On the practice tee at my school stands twenty students ready and willing to hit balls and improve their swings. They have a huge heart and a desire to get better.
As I pace along the line along the training stations I watch them practice. I can see their minds at work – trying to assimilate new information. It shows on their faces. Some look curious. others seem confused. I see light bulbs go on when one student discovers something in the mind/body connection as though he’s hit a switch. An “aha” moment. On the other end of the range, the lights stay softly dimmed.
As with all instruction, it’s just words in the form of information.
Information: Facts (words) put in a particular sequence to give meaning.
Every person processes information differently. We run it through our personal filters. On my practice tee, there are twenty filters – processing everything I say in exactly twenty different ways. Same Input, twenty very different and diverse variations of output. So how can teaching ever be effective?
I don’t think words and “information” are the best form of teaching.
If I could change the word information I would call it In-Feel-Nation.
The information would be the ability to transfer to someone a new feeling. That was my exact thought when I first witnessed Moe Norman swing at the golf club. When I saw his move, I thought “I just want to feel that one time”. I figured if I could feel it I would learn it. Feeling Moe’s swing became my goal. I believe this thought process is the reason for my success in modeling Moe’s swing.
Work in Reverse. Don’t try to hit the ball like Moe, try to move like Moe.
In my processes of feeling Moe’s swing, Moe would teach me about his swing feelings. They were sometimes confusing and cryptic. Moe would say, “I feel underneath me like a pendulum” or “Buckle, Sit, Slide, Bump”. Moe was being very clear but the problem – the same problem – words. The way I solved this “word” problem was by using video. I figured that to feel what Moe felt, I needed to move like Moe.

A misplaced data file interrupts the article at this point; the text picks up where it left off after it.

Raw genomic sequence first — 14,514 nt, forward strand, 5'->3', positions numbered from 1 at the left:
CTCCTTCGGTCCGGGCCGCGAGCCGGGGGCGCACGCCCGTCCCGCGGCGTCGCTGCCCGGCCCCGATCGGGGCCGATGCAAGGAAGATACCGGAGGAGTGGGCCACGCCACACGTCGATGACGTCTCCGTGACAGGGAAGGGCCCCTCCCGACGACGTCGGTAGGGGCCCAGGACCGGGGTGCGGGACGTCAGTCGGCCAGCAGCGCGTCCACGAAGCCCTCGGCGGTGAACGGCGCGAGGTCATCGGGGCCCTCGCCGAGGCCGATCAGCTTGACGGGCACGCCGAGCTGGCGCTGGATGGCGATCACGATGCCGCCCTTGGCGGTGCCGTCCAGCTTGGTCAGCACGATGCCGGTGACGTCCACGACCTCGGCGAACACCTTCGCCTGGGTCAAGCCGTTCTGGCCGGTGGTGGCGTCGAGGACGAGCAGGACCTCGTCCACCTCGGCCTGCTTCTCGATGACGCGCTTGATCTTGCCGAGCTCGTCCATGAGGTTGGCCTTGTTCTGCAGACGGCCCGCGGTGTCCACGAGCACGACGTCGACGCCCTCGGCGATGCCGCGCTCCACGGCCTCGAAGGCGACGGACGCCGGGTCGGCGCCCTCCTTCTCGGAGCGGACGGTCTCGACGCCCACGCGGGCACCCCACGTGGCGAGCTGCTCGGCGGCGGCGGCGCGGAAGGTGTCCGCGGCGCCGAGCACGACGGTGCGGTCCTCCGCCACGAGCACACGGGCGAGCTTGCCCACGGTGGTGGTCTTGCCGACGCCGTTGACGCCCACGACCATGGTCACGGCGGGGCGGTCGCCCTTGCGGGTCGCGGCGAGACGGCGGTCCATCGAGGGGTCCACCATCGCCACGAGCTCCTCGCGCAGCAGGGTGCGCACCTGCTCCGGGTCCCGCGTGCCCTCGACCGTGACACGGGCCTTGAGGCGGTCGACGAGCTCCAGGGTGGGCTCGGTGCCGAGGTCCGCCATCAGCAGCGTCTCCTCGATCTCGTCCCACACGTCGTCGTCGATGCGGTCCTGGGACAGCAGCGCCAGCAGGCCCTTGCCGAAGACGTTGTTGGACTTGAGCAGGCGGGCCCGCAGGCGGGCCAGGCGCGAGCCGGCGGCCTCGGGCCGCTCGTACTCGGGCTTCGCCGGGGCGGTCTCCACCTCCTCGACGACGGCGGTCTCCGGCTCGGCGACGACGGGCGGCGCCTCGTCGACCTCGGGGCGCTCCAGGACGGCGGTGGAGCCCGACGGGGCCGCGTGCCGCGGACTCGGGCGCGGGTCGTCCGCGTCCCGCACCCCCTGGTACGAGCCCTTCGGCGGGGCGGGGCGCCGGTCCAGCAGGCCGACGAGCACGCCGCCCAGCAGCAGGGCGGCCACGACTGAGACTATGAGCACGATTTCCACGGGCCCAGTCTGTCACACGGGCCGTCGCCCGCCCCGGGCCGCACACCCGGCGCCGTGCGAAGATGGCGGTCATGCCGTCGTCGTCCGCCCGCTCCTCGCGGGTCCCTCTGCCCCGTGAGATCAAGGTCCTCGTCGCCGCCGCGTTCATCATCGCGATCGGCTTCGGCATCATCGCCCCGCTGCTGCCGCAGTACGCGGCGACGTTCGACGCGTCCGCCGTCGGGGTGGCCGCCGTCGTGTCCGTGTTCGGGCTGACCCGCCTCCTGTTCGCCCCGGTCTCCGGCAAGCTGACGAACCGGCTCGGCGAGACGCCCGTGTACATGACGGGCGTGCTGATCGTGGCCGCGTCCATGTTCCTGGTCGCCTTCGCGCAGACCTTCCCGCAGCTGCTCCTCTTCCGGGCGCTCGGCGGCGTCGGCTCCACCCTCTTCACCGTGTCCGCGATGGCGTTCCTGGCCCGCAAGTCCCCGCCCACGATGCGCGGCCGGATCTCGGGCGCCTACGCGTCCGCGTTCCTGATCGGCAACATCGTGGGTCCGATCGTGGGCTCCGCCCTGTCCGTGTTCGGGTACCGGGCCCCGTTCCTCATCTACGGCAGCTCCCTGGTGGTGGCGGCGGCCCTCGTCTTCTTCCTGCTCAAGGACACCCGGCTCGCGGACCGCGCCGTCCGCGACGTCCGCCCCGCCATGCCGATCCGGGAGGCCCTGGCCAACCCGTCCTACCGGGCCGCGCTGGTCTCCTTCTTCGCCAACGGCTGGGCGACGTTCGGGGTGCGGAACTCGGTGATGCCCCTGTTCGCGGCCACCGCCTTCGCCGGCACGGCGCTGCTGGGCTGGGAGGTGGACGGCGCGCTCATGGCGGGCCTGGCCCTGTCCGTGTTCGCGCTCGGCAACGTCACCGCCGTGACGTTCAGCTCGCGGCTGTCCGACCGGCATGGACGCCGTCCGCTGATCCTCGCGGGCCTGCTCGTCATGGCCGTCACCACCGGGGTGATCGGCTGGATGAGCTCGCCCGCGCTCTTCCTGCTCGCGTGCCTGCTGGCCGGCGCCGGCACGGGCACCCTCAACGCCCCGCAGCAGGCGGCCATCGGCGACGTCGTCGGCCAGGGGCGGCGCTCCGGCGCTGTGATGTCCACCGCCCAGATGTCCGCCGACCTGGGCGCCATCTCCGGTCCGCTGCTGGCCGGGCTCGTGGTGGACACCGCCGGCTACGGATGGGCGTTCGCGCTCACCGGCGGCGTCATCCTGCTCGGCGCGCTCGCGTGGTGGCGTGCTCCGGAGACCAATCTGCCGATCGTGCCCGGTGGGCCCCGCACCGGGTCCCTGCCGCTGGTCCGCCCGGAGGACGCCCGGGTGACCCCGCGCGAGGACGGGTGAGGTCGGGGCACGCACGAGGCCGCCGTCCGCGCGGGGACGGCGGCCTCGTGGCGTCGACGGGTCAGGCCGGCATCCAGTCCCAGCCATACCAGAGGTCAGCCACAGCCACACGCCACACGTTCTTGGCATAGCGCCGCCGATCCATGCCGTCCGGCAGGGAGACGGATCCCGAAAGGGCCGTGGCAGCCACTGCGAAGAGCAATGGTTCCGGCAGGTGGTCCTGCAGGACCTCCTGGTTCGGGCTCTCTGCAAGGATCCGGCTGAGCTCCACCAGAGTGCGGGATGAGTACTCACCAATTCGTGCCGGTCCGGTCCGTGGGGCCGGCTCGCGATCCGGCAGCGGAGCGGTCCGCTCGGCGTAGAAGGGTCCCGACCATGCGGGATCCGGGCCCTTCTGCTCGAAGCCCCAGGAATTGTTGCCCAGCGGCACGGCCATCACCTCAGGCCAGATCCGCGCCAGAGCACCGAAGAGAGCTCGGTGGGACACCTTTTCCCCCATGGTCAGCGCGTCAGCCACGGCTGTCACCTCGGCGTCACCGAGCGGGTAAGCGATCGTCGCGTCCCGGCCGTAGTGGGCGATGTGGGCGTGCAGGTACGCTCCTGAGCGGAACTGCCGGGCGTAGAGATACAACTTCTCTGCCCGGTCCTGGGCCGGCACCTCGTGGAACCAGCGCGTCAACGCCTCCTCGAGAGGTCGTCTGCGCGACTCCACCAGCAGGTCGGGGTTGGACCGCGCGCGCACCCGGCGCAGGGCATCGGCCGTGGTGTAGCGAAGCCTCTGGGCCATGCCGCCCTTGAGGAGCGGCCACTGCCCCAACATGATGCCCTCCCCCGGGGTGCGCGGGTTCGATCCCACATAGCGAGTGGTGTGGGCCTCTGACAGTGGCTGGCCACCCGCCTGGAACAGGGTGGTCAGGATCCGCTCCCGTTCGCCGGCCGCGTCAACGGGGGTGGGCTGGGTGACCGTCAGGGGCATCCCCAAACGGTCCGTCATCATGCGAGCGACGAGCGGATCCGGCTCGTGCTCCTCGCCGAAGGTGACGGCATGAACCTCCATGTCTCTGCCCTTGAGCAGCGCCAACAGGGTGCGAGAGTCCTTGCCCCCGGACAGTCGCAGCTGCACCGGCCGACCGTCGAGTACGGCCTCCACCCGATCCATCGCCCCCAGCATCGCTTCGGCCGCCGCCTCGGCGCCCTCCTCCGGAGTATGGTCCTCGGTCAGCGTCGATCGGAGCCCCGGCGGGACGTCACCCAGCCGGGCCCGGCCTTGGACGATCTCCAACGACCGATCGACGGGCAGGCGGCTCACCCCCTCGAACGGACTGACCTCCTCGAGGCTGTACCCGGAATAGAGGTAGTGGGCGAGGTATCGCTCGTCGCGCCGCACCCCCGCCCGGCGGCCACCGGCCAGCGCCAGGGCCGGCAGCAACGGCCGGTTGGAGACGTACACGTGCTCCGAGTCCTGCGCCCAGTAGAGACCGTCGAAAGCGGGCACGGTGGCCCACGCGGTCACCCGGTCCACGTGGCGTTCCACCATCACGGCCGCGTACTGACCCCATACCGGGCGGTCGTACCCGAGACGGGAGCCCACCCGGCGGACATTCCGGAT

If I moved like Moe, I would feel like Moe.
Therefore, to move like Moe I had to find a way to measure whether I was moving like him. I needed to capture video of Moe and of myself and then compare the two. I opened the yellow pages (once called a phone book now called google) and I found a video production company. I asked them what they used to edit VHS videos. They sold me two of their used VHS editing decks. With the two VHS decks, I could attach a television to each one and play Moe’s swing video in one deck and my swing on the other. The decks would allow me to toggle the videos frame-by-frame to compare my movements to Moe’s.
I would practice with Moe, shoot a few videos of his swing and head back to my hotel room to study. When I couldn’t figure out how he moved differently than me, I would ask him the next day.
Using video feedback and Moe as my model I learned to feel what he felt.
Technology can help you feel
The good news is that today, tablets and cell phones make it easy to capture high-quality video of your golf swing movement. Keep in mind, at first, in the swing learning process, the goal is not to hit the ball better – the goal is to feel how Moe moved. The problem is that you need to make sure that you are matching the Moe Norman Model.
If Moe’s lead knee is bent after impact, your lead knee must be bent after impact. If Moe’s backswing is shoulder height, you need to ensure that your swing is only shoulder height. Otherwise, you aren’t feeling Moe’s move. Using video technology can aid your feeling process if you compare it directly to the model.
To change something, you must develop a new sensation
You must welcome new feelings and new results. New feelings mean you are changing. For every new feeling, you are getting a chance to grow and improve. This was the exciting part of my own personal swing building process. I enjoyed watching my swing evolve more than my ball flight. Of course, as my technique improved so did my ball-striking. Working on a new movement is challenging at first but if you let this process keep working, your swing and your ball-striking improve. It’s a win/win.
The best teacher is experienced because experience makes you self-aware.
When you want to learn something new, instead of asking “How can I do that?”, you must ask “How can I feel that?”. This is an important question. Information will inform you but learn to feel it will teach you.